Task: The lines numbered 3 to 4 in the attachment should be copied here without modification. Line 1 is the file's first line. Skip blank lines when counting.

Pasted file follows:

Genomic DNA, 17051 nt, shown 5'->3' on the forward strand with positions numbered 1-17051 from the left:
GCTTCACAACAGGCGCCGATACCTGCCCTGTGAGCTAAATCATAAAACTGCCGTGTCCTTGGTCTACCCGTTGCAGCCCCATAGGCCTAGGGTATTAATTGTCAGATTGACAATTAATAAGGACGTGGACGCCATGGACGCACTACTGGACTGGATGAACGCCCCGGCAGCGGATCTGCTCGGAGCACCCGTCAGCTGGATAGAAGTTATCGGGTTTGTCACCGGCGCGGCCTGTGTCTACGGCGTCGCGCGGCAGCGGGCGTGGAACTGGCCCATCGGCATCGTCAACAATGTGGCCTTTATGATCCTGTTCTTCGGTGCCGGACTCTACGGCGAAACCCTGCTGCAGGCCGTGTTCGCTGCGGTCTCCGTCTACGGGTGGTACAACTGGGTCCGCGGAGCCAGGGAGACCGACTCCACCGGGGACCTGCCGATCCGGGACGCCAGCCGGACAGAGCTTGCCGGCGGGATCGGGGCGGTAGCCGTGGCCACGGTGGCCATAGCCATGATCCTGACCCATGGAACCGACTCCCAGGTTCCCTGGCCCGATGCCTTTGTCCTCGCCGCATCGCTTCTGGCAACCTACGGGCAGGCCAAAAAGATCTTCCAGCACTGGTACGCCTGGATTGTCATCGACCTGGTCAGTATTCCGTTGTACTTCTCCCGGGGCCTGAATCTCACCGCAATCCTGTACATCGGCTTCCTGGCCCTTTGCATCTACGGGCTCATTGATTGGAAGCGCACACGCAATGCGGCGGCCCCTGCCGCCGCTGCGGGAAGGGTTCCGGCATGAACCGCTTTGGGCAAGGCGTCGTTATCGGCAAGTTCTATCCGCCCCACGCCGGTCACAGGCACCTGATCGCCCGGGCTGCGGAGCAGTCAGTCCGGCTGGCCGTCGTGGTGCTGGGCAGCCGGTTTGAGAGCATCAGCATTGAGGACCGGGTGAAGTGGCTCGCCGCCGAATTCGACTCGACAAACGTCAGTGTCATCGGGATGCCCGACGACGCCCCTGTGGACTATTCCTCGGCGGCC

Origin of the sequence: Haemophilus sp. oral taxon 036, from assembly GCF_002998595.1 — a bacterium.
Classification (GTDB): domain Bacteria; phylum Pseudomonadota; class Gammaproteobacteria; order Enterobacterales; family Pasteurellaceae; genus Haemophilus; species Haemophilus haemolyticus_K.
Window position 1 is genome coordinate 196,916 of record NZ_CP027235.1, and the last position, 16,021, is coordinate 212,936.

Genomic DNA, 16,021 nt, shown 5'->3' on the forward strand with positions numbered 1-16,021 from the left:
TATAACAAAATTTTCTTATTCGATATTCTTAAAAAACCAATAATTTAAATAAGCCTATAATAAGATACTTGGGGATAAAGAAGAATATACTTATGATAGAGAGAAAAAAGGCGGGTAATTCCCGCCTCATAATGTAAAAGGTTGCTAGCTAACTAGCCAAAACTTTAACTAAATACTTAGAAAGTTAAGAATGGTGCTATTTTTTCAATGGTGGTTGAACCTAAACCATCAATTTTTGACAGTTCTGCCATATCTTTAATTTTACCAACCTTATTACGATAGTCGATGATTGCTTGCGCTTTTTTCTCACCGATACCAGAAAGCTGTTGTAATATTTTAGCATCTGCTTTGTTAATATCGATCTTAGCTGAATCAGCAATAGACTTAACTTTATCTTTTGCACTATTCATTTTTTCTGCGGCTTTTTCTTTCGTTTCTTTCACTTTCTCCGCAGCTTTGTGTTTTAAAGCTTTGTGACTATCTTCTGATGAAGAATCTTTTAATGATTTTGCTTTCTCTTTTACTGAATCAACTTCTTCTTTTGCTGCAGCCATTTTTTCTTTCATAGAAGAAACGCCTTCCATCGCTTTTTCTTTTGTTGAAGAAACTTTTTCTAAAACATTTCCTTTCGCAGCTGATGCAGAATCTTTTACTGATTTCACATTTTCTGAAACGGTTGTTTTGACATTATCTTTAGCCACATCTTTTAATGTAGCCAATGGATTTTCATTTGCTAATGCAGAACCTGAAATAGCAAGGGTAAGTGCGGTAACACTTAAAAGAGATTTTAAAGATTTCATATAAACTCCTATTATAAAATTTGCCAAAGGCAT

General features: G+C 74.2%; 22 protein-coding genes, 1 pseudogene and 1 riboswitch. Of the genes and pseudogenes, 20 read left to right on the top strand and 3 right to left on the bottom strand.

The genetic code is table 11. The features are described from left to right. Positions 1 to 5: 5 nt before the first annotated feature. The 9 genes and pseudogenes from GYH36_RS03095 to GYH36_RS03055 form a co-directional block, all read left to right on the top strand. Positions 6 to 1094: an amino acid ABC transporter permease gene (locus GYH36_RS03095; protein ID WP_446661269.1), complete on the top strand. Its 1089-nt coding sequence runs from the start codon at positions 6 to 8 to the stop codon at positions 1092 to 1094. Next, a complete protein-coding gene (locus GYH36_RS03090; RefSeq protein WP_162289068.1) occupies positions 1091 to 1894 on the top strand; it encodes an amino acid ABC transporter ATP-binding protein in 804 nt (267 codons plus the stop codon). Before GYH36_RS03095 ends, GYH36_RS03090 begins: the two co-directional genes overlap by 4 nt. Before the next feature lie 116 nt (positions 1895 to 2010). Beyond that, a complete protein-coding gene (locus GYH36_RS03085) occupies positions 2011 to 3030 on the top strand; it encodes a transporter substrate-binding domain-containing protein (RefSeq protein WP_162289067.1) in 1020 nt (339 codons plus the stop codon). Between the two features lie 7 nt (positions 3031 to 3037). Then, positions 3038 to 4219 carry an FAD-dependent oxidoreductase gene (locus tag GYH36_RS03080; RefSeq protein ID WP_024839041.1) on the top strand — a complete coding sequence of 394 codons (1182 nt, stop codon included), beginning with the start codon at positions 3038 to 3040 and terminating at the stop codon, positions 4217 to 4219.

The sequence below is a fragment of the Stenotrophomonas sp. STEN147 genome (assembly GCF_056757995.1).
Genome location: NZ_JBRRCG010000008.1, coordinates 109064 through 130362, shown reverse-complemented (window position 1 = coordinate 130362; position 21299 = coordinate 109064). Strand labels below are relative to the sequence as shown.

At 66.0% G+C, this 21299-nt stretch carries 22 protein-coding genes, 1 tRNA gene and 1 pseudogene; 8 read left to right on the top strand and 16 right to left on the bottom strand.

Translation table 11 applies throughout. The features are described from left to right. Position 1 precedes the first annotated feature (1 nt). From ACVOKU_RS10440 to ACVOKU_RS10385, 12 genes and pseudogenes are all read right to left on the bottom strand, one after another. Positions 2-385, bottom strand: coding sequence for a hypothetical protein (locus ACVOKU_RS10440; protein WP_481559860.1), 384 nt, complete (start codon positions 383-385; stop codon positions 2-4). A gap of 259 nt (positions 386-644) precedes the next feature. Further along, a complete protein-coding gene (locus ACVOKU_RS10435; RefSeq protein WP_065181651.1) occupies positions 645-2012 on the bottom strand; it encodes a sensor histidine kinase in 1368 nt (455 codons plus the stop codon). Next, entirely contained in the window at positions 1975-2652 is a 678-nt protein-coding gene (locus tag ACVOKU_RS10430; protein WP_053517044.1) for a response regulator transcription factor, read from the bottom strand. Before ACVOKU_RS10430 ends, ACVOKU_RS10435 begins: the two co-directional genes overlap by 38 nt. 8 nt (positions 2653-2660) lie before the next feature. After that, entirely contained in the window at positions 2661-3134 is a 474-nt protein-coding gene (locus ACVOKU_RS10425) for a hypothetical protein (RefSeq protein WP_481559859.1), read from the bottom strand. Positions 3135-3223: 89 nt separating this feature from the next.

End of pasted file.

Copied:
Origin of the sequence: Haemophilus sp. oral taxon 036, from assembly GCF_002998595.1 — a bacterium.
Classification (GTDB): domain Bacteria; phylum Pseudomonadota; class Gammaproteobacteria; order Enterobacterales; family Pasteurellaceae; genus Haemophilus; species Haemophilus haemolyticus_K.